began.

And this brash ice now fills the
bays.

It's autumn.

The chicks have lost their down
feathers and they're hungry.

They must go to
sea for the first time.

PENGUINS SQUEAK

But now there's a risk of being
crushed between blocks of ice.

They have to get to the distant
icebergs...

..and so reach the open ocean that
lies beyond.

And that is easier said than done.

A leopard seal...

..their main predator.

It's a giant, three metres long.

These icy conditions help
it to hunt.

PENGUIN TRILLS

The penguins can neither
walk nor swim.

They have no way of telling
where the seal will strike.

PENGUIN SQUEAKS

PENGUIN SQUEAKS

These are easy pickings.

LEOPARD SEAL GROWLS

For some, it's time to retreat.

But now, it's back to square one.

There's no alternative
but to run the gauntlet once again.

PENGUIN BRAYS

PENGUIN BRAYS

The seal seems to be toying with
this penguin.

But safety is in sight.

The ice floe is near the open ocean.

But this penguin is exhausted.

PENGUIN BRAYS

SEAL GROWLS

PENGUIN BRAYS

SEAL GROWLS

Perhaps it's not worth it, after
all.

Winter is coming.

Antarctica now undergoes a major
transformation.

Every day, 40,000 more square miles
of sea freeze over.

By the end of winter, the continent
has doubled in size.

This is by far the largest
desert in the world.

WIND HOWLS

But the frozen surface of the sea
hides a great secret.

It may be hostile above the ice,
but below it,

conditions are so stable that life
over millennia

has had time to diversify.

Creatures here grow to a great size.

Predatory nemertean worms are three
metres long.

These dramas only become visible
when speeded up.

We're only just beginning to
discover the details of the lives

of such strange creatures.

Nudibranchs are hermaphrodites.

Each individual possesses both male
and female reproductive organs.

So, to mate, one nudibranch
just needs to find

another nudibranch.

And any one will do.

But nonetheless, this is a challenge
when their tiny eyes can barely see.

Some do get lucky.

They're fertilising each other and
both will produce young.

When it's hard to find a partner,
it pays not to have to worry

about your gender.

Sea anemones may look like plants,
but, actually, are animals

and feed by catching edible
particles that drift within reach

of their tentacles.

But being rooted to the sea floor
makes them vulnerable to predators.

An ocean-going jellyfish, a metre
or so across, searching for food.

The jellyfish senses prey.

But it's the sea anemones that have
made the catch

and they've grabbed a monster.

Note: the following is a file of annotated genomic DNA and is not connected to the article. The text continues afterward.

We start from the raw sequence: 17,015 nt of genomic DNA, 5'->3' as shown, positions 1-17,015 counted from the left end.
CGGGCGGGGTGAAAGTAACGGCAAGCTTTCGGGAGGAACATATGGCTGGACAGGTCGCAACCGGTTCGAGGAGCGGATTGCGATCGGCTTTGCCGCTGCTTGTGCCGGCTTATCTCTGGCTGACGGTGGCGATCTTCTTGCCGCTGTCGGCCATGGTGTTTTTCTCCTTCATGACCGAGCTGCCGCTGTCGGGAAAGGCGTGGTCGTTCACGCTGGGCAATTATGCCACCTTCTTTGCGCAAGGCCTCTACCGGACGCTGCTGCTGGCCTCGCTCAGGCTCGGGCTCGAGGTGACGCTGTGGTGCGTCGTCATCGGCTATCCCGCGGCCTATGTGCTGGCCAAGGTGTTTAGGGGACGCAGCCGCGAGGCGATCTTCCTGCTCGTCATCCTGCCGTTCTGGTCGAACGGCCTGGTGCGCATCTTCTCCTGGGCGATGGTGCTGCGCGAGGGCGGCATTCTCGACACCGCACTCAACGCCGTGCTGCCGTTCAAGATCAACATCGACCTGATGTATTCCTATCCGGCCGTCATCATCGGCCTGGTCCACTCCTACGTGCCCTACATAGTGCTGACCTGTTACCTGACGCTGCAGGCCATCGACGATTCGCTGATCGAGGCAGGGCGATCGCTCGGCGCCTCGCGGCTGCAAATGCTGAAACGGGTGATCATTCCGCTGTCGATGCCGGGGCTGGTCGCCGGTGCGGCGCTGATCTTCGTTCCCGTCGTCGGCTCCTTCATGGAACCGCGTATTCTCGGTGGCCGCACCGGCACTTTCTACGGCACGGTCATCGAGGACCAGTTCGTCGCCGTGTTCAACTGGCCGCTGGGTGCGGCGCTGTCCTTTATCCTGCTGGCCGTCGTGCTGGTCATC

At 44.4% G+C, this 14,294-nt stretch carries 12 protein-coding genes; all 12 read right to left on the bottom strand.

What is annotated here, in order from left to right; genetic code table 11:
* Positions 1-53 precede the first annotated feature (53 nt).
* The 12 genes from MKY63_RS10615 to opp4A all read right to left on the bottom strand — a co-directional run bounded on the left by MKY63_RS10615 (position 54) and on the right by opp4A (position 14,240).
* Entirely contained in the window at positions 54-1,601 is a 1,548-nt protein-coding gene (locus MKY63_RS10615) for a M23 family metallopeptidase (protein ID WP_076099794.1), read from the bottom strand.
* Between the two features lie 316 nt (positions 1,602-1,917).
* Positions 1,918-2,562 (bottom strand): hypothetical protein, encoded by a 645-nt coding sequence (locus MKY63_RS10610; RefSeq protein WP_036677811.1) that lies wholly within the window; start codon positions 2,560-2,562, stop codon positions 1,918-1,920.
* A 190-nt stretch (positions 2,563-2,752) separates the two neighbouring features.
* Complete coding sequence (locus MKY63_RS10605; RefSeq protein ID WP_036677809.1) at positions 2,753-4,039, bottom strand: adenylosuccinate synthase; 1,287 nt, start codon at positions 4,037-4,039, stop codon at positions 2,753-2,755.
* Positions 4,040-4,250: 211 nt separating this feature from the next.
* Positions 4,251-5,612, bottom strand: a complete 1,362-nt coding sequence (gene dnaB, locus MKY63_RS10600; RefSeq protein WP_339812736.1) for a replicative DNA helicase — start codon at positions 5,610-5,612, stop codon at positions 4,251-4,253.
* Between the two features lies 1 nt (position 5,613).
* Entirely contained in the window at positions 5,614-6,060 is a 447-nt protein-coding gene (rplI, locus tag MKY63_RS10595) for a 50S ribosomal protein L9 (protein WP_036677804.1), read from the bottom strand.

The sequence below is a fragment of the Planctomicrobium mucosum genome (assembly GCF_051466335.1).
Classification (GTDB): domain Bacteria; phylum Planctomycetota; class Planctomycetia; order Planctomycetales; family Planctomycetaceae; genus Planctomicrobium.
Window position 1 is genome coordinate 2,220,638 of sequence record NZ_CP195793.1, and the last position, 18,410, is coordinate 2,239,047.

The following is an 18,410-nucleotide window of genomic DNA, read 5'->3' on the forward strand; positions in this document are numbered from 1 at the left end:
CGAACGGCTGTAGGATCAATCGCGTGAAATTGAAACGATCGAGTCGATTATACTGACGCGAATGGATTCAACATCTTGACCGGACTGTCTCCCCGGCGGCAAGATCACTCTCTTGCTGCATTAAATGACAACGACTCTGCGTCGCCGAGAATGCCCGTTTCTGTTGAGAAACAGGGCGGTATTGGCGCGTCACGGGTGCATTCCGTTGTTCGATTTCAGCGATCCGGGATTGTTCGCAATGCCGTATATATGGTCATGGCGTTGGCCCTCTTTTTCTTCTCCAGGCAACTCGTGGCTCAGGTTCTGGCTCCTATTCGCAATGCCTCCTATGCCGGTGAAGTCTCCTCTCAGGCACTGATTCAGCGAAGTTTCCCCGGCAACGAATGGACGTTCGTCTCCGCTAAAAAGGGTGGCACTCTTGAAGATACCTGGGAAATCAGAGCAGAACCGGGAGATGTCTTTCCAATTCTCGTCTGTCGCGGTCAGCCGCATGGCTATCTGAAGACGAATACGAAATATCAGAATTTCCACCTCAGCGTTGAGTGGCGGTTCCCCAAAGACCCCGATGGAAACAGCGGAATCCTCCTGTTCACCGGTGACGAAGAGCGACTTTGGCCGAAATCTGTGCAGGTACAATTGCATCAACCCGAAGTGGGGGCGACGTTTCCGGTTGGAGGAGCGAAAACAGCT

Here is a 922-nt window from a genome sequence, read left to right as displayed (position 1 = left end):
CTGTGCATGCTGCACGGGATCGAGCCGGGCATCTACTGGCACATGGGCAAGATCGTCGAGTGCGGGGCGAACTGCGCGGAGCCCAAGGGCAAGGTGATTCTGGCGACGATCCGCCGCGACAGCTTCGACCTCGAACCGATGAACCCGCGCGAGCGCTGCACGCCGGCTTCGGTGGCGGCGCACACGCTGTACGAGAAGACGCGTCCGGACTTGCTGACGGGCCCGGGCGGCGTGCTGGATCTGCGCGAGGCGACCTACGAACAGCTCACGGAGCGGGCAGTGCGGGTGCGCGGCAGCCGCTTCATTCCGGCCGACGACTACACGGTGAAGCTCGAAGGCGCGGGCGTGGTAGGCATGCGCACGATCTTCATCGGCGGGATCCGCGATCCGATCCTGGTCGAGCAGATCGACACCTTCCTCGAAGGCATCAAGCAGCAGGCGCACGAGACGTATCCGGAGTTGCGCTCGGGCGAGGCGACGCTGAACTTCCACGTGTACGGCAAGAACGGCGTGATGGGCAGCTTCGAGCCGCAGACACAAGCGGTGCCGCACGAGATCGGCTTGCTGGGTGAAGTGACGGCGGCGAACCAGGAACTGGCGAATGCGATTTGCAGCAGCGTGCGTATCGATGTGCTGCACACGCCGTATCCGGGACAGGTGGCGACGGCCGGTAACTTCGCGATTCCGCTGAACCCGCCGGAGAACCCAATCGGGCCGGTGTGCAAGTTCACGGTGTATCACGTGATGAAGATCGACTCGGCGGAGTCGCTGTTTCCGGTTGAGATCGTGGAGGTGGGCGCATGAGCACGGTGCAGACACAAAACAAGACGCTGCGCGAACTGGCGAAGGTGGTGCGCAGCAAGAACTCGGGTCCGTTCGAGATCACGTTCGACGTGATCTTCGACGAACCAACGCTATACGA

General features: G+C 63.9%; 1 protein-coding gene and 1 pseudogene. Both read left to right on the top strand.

A rare feast for these stationary
predators.

They devour their catch over the
next four days.

Life here under the ice has remained
unchanged for millennia.

But in the last 200 years,
much of Antarctica's wildlife

has had to face new predators...

..human beings.

BELL RINGS

We devised new hunting techniques
and used them so mercilessly

that we almost exterminated the
great whales.

These whaling stations on
South Georgia were at the centre

of this industry.

More than one-and-a-half million
whales were slaughtered

in Antarctic waters.

The blubber was stripped from
their massive bodies

and boiled down in vats to make
margarine and soap.

And the largest animal ever
recorded,

a 33-metre blue whale, perhaps over
100 years old,

was butchered on this ramp in just
two hours.

This reckless slaughter marked a new
low in our relationship

with the natural world.

Southern right whales were hit the
hardest.

They were so trusting and
inquisitive

that they swam right up to the
whalers' boats.

And the whalers called them right
whales

because they were the right
whales to hunt.

WHALE CALL

WHALE CALL

Mothers with calves were targeted
first.

To give birth, females came to the
same sheltered bays

and would not leave their calves
alone at the surface.

In just decades,
a population of 35,000

was so reduced that only 35 of the
females survived.

But times have changed.

A ban on the commercial hunting of
whales, introduced in 1986,

has stopped all but Japan, Norway
and Iceland.

Our relationship to these
remarkable creatures

has undergone a huge shift.

Scientists are now learning a great
deal about these whales.

But we still don't know how long
they live.

It's thought that some individuals
alive today

were around at the time of the mass
slaughter.

Yet these 60-tonne whales remain
gentle

and inquisitive around humans.

By putting a stop to commercial
hunting,

this population of whales has now
grown to over 2,000.

The recovery of life in Antarctic
waters may have a significance

that extends far beyond the reaches
of the continent

and will affect us all.

Just off the coast of Elephant
Island,